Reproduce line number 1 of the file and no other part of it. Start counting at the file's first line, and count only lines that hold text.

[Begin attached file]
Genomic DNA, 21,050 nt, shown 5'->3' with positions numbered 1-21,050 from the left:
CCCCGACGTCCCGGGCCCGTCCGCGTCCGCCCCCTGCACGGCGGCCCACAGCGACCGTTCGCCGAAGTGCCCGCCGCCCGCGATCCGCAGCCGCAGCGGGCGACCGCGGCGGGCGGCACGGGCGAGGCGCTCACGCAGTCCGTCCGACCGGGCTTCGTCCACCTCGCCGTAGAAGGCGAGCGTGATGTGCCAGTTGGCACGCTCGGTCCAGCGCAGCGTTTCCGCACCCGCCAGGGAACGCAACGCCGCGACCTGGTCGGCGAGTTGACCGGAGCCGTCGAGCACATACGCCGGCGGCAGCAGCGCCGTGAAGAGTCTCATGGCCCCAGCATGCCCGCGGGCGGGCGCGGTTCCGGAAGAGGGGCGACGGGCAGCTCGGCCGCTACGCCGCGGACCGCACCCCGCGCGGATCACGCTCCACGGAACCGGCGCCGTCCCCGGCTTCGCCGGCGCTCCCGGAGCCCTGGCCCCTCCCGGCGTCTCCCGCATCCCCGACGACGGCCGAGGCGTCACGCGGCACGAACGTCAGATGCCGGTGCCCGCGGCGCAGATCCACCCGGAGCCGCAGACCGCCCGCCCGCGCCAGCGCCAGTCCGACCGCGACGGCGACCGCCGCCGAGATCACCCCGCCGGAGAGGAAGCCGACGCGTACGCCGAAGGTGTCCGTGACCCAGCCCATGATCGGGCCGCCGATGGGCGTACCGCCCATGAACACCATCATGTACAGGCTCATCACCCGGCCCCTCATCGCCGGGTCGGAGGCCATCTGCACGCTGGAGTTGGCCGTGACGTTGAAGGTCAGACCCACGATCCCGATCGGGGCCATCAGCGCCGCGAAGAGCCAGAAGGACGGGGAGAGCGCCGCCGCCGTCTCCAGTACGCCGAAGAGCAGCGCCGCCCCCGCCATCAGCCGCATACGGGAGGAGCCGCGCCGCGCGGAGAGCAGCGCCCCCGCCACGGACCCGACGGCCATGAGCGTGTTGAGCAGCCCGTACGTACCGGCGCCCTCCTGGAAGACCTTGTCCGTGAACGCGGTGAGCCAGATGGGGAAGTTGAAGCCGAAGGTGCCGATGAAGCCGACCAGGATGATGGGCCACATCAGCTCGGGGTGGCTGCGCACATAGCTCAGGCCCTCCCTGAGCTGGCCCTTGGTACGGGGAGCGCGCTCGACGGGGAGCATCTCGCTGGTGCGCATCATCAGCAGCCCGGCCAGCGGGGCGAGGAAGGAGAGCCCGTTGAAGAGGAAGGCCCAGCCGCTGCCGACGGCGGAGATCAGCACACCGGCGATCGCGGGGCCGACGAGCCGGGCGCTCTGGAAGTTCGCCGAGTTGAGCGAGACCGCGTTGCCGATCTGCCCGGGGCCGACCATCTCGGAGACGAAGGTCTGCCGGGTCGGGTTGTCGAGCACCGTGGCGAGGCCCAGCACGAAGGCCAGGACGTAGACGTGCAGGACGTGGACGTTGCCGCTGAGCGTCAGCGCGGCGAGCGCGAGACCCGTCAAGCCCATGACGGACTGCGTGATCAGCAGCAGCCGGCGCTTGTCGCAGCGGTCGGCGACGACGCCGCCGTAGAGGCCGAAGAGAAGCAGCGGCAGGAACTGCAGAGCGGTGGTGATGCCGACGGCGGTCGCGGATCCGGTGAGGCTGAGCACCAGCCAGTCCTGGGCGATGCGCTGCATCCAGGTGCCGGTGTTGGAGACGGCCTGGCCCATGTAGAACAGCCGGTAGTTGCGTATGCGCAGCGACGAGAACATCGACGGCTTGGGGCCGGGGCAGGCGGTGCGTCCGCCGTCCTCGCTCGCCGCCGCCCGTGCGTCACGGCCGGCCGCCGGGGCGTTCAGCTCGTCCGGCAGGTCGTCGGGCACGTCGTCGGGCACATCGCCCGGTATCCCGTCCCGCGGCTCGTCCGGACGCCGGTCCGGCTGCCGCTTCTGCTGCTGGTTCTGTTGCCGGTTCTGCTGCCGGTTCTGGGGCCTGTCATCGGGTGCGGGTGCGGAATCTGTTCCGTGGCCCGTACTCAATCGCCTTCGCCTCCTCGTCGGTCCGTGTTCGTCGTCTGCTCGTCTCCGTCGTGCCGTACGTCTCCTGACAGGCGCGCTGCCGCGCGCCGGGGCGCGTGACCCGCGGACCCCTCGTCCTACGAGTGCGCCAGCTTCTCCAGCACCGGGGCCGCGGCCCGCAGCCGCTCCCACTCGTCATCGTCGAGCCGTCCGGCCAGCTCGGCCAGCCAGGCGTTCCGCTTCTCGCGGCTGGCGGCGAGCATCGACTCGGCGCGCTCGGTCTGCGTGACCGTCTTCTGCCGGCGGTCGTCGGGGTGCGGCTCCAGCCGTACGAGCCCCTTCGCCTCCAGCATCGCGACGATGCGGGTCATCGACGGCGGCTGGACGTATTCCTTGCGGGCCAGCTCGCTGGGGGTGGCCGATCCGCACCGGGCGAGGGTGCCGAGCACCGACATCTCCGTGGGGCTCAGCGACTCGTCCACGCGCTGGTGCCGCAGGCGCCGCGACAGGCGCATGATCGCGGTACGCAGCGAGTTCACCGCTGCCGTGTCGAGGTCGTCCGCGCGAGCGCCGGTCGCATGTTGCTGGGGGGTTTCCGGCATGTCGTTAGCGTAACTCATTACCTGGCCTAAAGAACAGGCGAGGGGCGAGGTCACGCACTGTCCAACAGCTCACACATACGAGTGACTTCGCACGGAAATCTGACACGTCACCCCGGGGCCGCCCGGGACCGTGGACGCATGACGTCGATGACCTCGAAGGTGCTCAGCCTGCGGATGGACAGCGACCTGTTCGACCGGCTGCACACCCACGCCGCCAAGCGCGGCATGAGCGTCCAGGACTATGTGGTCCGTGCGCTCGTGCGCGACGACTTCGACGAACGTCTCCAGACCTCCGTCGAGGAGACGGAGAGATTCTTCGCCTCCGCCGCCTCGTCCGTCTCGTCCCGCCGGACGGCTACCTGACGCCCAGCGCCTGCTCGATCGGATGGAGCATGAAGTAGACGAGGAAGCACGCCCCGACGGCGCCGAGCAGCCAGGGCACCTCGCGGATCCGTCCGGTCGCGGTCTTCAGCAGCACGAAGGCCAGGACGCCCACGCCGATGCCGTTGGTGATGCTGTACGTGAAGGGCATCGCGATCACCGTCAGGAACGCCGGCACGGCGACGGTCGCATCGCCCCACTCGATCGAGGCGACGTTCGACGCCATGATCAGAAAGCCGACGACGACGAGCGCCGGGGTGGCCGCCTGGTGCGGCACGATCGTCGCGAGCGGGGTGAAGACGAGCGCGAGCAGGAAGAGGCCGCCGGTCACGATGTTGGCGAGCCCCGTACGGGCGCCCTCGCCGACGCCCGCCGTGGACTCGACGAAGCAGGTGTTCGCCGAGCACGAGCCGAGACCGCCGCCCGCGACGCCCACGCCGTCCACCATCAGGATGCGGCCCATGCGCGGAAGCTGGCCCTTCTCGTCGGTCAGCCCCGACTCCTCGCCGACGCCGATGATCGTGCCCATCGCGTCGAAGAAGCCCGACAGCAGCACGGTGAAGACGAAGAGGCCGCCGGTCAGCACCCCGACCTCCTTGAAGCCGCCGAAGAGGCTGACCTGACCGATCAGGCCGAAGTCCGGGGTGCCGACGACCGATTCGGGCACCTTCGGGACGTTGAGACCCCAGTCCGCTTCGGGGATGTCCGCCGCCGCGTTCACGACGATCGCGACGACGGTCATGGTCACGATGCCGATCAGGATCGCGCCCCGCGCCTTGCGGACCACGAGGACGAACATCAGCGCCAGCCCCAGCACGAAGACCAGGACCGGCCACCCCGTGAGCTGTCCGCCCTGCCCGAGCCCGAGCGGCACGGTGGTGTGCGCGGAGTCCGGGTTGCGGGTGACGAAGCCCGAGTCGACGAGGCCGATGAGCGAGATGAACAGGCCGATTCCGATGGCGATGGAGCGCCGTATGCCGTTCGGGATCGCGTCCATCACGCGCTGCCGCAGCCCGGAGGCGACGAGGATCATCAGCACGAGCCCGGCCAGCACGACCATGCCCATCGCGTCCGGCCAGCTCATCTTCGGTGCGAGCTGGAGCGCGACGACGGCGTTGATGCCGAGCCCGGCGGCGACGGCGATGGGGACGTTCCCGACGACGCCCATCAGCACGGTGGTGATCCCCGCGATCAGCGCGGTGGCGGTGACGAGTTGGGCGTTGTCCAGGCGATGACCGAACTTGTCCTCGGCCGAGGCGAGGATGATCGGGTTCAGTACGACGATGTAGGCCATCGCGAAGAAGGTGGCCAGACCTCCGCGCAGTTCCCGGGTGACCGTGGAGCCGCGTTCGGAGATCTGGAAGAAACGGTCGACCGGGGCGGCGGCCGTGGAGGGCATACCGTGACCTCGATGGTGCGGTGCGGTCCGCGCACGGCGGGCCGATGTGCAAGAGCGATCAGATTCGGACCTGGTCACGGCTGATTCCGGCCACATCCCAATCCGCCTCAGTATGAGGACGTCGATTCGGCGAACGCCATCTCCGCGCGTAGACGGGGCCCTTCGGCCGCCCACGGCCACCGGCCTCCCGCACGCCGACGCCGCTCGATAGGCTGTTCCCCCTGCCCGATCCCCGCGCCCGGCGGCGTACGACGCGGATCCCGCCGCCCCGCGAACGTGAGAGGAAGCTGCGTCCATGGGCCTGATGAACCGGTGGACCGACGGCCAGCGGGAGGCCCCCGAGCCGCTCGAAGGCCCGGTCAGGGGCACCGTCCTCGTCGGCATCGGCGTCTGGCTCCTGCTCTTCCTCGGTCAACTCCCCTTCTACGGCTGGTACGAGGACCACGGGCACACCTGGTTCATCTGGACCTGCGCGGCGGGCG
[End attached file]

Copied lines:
Genomic DNA, 21,050 nt, shown 5'->3' with positions numbered 1-21,050 from the left: